The exhibition ‘Off Road’ for the first time brought together all the elements of my practice in a single comprehensive installation of video, photography and sculpture.
The project was developed near Grover Beach, a state vehicular recreation area in California and a landscape of Sahara-like sand dunes frequently covered in a heavy fog. It’s south side borders on a nature reserve. On a weekday the location is fairly empty and then, on a weekend, thousands of people arrive with their trailers, SUVs, self-built cars, quads and bikes.
'Off Road' is part of a trilogy of works about what I would call controlled 'pockets of freedom' in the United States; places where people go to leave the constraints of everyday existence behind to live out a fantasy of autonomy and freedom. A fantasy that is also instrumental in sustaining the political system that houses it.
This location is full of inherent contradictions; on the one hand it plays a significant role in creating a sense of community. Through something as simple as a shared interest it cuts through class and cultural boundaries. Juxtaposed to this social role is the problematic issue of the contested ecological impact of the activity, a fundamental tension that results in a constant threat of closure. Below the surface of the event rests the underlying paradox between the amount of energy and resources invested and this seemingly futile activity.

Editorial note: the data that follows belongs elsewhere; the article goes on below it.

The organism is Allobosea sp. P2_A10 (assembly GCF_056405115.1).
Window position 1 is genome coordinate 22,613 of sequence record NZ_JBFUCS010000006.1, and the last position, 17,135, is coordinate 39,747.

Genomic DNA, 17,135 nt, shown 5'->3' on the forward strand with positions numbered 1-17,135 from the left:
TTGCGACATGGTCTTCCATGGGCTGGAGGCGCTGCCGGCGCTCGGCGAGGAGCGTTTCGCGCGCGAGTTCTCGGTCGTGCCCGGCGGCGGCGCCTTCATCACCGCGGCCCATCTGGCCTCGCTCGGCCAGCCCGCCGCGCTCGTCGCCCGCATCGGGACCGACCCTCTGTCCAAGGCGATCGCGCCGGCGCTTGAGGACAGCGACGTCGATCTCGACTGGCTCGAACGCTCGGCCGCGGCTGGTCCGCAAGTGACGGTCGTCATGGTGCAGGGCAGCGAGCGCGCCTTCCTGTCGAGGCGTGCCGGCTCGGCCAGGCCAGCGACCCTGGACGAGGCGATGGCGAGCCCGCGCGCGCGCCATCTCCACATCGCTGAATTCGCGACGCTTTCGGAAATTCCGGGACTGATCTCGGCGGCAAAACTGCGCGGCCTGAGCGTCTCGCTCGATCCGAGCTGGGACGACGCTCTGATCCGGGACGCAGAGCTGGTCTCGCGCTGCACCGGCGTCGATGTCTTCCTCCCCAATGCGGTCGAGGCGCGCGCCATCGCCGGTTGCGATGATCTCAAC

The location seems to encapsulate the remainder of a pioneer spirit; a sense of entitlement and claim to land that has defined and shaped this region of the world. Except now there is no more new land left to claim. Here we are already at the very edge of the Pacific Ocean.
The project consists of a set of elements that employ different visual languages: The central piece is a projection which at first seems to present a city that had been transplanted to the coast following a natural disaster. It is only gradually that the place reveals itself for what it is. The project is firmly rooted in my photographic practice; rather than staging scenes the camera is placed in strategic positions waiting for the action to unravel, creating an improvised choreography where intentionality is achieved through the edit. The camera movement has a similarly disembodied feel as images from a large format camera.
The second element consists of a slide show of photographs accompanied by a series of interviews of people who frequent the location, exposing the underlying political implications of the activity, the site and its use.
The third piece, a military tent pretending to be a sand dune, sits at the start of the exhibition. It is a play on devices and language, which generously offers its sensual contours to the hands of the on-lookers.